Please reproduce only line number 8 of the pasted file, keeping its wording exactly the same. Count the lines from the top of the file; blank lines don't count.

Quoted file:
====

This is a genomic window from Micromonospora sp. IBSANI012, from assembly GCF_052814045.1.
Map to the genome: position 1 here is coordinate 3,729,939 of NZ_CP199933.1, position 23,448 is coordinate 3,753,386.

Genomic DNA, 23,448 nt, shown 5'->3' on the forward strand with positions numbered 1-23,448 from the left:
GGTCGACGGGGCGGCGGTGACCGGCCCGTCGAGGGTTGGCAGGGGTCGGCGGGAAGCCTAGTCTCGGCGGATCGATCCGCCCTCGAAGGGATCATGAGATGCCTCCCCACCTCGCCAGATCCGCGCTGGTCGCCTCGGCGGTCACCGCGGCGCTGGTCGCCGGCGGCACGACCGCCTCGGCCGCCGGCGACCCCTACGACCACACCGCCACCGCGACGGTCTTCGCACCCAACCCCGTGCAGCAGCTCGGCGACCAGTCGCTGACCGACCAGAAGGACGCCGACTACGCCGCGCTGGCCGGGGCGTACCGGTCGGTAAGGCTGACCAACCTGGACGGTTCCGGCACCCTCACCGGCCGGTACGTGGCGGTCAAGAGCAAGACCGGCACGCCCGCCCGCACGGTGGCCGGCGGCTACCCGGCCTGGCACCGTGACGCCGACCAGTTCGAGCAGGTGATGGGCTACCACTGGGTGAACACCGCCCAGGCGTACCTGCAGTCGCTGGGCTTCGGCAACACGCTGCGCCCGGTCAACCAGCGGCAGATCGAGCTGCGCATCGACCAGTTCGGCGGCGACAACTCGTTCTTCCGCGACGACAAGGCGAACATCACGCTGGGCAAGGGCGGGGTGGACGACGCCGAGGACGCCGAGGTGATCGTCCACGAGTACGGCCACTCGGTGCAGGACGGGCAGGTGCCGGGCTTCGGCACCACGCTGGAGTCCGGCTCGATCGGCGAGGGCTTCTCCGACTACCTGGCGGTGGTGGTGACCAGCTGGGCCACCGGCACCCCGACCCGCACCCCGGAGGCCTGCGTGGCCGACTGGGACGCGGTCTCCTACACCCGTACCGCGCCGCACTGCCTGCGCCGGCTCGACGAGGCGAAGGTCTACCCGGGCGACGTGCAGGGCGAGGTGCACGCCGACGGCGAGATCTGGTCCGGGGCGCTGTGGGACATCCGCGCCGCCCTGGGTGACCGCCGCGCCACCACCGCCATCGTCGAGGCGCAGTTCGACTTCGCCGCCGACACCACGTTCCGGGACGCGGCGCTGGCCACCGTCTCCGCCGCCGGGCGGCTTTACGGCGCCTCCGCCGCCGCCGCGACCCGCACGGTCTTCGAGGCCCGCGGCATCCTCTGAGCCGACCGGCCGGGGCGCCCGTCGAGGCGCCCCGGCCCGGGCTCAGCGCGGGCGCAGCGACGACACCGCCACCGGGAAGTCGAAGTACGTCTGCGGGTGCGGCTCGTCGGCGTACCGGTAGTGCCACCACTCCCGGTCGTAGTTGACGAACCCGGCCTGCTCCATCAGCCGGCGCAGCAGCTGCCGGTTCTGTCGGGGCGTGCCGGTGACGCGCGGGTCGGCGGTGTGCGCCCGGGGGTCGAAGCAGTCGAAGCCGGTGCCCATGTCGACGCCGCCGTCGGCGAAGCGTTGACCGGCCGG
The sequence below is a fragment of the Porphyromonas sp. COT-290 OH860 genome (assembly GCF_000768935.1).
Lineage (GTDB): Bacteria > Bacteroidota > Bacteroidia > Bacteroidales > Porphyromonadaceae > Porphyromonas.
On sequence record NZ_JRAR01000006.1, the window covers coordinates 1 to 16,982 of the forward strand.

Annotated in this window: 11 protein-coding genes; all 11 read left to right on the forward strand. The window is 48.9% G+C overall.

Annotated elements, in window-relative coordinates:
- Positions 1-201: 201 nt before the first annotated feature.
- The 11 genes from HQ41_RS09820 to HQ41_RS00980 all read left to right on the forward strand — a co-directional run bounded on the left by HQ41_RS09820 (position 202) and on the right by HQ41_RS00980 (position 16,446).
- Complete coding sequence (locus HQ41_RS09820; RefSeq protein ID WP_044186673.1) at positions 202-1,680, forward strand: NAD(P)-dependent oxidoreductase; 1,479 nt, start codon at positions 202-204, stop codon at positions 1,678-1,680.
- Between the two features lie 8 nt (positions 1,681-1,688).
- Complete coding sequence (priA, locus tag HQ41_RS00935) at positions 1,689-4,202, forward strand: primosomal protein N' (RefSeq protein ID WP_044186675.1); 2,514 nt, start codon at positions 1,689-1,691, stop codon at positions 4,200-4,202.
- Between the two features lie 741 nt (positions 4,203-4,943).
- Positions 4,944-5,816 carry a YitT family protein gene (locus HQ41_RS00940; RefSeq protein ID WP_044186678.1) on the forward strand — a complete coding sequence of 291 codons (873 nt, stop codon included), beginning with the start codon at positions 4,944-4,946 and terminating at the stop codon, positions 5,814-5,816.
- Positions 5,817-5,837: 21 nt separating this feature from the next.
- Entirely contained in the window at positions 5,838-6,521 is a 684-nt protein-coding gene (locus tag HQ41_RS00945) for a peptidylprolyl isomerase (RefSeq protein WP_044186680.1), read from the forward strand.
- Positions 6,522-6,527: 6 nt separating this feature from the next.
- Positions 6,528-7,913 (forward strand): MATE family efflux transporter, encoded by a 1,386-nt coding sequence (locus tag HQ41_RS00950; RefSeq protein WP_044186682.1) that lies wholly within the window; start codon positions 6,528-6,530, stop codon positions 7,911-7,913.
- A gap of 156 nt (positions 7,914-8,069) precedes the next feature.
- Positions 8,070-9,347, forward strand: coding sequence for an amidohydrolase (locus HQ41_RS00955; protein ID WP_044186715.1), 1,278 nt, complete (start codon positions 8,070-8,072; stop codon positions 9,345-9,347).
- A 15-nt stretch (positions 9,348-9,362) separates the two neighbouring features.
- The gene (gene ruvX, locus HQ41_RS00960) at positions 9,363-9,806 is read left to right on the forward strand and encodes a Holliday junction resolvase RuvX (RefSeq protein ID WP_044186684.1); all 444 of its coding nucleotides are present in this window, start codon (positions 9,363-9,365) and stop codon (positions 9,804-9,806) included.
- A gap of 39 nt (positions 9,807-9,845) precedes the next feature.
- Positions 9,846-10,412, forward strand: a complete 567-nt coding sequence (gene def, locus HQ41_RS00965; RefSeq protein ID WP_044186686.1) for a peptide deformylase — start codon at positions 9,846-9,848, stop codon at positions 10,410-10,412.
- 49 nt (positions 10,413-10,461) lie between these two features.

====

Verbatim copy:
Annotated in this window: 11 protein-coding genes; all 11 read left to right on the forward strand. The window is 48.9% G+C overall.